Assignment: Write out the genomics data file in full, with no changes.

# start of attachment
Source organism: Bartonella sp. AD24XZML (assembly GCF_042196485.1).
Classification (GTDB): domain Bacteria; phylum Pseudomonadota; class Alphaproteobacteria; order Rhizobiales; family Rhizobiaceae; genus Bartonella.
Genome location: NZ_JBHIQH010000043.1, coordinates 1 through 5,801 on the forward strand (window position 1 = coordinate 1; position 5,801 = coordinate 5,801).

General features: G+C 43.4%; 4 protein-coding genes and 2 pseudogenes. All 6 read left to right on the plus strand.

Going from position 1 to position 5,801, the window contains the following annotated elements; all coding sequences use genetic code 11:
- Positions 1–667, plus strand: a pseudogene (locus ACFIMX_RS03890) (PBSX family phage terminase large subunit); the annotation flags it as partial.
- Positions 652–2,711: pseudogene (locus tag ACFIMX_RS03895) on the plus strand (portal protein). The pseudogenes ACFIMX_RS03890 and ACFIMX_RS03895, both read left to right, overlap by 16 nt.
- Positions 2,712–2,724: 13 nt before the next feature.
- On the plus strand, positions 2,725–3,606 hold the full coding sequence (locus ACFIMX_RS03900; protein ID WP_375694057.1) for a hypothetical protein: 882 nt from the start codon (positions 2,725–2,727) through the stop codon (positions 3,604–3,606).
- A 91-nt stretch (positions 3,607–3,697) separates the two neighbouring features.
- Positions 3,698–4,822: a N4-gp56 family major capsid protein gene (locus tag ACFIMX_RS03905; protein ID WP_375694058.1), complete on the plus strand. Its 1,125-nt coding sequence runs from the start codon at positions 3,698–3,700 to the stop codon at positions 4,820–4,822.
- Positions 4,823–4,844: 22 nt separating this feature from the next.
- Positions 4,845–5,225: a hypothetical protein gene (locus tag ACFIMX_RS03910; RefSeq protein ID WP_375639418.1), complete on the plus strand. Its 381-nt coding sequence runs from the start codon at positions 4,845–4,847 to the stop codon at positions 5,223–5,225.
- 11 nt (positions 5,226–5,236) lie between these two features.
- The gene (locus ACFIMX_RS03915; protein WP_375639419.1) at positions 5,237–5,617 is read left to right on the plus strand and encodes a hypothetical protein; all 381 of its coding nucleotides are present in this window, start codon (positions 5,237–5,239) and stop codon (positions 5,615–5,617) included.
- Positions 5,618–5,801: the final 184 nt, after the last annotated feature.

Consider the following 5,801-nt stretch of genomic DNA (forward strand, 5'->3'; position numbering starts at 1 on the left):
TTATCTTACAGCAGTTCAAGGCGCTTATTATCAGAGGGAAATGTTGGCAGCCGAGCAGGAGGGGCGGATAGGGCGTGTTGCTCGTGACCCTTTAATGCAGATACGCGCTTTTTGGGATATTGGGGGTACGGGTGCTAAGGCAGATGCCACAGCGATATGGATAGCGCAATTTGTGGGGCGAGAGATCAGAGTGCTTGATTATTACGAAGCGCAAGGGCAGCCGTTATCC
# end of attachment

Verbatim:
Source organism: Bartonella sp. AD24XZML (assembly GCF_042196485.1).
Classification (GTDB): domain Bacteria; phylum Pseudomonadota; class Alphaproteobacteria; order Rhizobiales; family Rhizobiaceae; genus Bartonella.
Genome location: NZ_JBHIQH010000043.1, coordinates 1 through 5,801 on the forward strand (window position 1 = coordinate 1; position 5,801 = coordinate 5,801).

General features: G+C 43.4%; 4 protein-coding genes and 2 pseudogenes. All 6 read left to right on the plus strand.

Going from position 1 to position 5,801, the window contains the following annotated elements; all coding sequences use genetic code 11:
- Positions 1–667, plus strand: a pseudogene (locus ACFIMX_RS03890) (PBSX family phage terminase large subunit); the annotation flags it as partial.
- Positions 652–2,711: pseudogene (locus tag ACFIMX_RS03895) on the plus strand (portal protein). The pseudogenes ACFIMX_RS03890 and ACFIMX_RS03895, both read left to right, overlap by 16 nt.
- Positions 2,712–2,724: 13 nt before the next feature.
- On the plus strand, positions 2,725–3,606 hold the full coding sequence (locus ACFIMX_RS03900; protein ID WP_375694057.1) for a hypothetical protein: 882 nt from the start codon (positions 2,725–2,727) through the stop codon (positions 3,604–3,606).
- A 91-nt stretch (positions 3,607–3,697) separates the two neighbouring features.
- Positions 3,698–4,822: a N4-gp56 family major capsid protein gene (locus tag ACFIMX_RS03905; protein ID WP_375694058.1), complete on the plus strand. Its 1,125-nt coding sequence runs from the start codon at positions 3,698–3,700 to the stop codon at positions 4,820–4,822.
- Positions 4,823–4,844: 22 nt separating this feature from the next.
- Positions 4,845–5,225: a hypothetical protein gene (locus tag ACFIMX_RS03910; RefSeq protein ID WP_375639418.1), complete on the plus strand. Its 381-nt coding sequence runs from the start codon at positions 4,845–4,847 to the stop codon at positions 5,223–5,225.
- 11 nt (positions 5,226–5,236) lie between these two features.
- The gene (locus ACFIMX_RS03915; protein WP_375639419.1) at positions 5,237–5,617 is read left to right on the plus strand and encodes a hypothetical protein; all 381 of its coding nucleotides are present in this window, start codon (positions 5,237–5,239) and stop codon (positions 5,615–5,617) included.
- Positions 5,618–5,801: the final 184 nt, after the last annotated feature.

Consider the following 5,801-nt stretch of genomic DNA (forward strand, 5'->3'; position numbering starts at 1 on the left):
TTATCTTACAGCAGTTCAAGGCGCTTATTATCAGAGGGAAATGTTGGCAGCCGAGCAGGAGGGGCGGATAGGGCGTGTTGCTCGTGACCCTTTAATGCAGATACGCGCTTTTTGGGATATTGGGGGTACGGGTGCTAAGGCAGATGCCACAGCGATATGGATAGCGCAATTTGTGGGGCGAGAGATCAGAGTGCTTGATTATTACGAAGCGCAAGGGCAGCCGTTATCC